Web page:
Escape

I usually resist posting really obvious cases of absences, especially if they concern abandoned buildings, empty space, missing body parts and so on. I think that contemporary art is oversaturated with images of that sort. This Moscow Metro shot by a Romanian photographer Cristian Movila is a bit in that line: stylistically impeccable but too plain in its message (though that may be the intent). However, I think that the picture is brilliant for other reasons. A first glance at the scene will reveal absence of a crowd on the escalator. This should answer the question of how many absences you can see at once – lots! Then, if you pay attention, you’ll notice that the empty escalator is supposed to be going down. Does this affect your subsequent experience of absence, that is, do you now see absence of people who are supposed to be going down? My experience remains vague and does not ascribe orientation to this absence. There is only a general sense that the people are missing and I can’t train myself to see this absence more determinately. So why is vision deaf to cognition here?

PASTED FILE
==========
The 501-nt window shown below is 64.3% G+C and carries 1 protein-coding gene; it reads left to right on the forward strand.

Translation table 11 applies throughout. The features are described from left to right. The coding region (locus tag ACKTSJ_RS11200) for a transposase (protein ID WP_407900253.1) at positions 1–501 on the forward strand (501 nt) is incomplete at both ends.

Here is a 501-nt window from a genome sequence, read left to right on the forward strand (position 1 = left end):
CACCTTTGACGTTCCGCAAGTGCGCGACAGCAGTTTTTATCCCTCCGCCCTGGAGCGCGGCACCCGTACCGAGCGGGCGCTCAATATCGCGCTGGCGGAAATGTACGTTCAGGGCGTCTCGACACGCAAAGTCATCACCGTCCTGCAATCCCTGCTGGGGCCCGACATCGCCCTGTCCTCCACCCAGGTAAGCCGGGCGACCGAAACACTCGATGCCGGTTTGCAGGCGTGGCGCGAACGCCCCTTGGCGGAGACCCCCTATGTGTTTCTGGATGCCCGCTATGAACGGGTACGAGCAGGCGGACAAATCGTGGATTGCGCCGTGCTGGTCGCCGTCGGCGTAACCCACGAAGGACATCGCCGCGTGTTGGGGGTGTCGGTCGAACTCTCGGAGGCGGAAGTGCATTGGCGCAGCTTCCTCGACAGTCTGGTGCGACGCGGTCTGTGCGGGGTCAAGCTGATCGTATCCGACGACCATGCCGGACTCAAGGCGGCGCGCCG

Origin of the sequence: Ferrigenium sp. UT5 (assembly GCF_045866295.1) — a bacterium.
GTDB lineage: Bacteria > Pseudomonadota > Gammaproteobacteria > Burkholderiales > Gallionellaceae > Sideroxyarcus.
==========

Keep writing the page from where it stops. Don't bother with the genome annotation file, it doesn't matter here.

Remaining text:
Oriented Absences

American bread is like canvas – an essentially incomplete object. It’s light as air; its appearance nondescript, and its flavor, well, nonexistent. It exists only as a complement to something else. For a foreigner, tasting, seeing, or holding American bread is all about experiencing the various things it isn’t – absences. Individual preferences will flavor the absence. I, for example, think that the slice is missing butter and jam – and it may be peanut butter for you. The problem is that this is an art object, and modern art has been making conflicting claims about ordinary objects. One day we are to find wonder in the mundane. Then, wonder is declared pretentious and the ordinary is what it is – trite and ignored. Either way, as an art object, the seemingly incomplete bread is actually complete, and absence of jam or peanut butter is an erroneous projection of our minds. But my vision refuses to cooperate. I want the jam. Jasper Johns once said: “I’ve always considered myself a very literal artist.” Is absence of jam literal enough?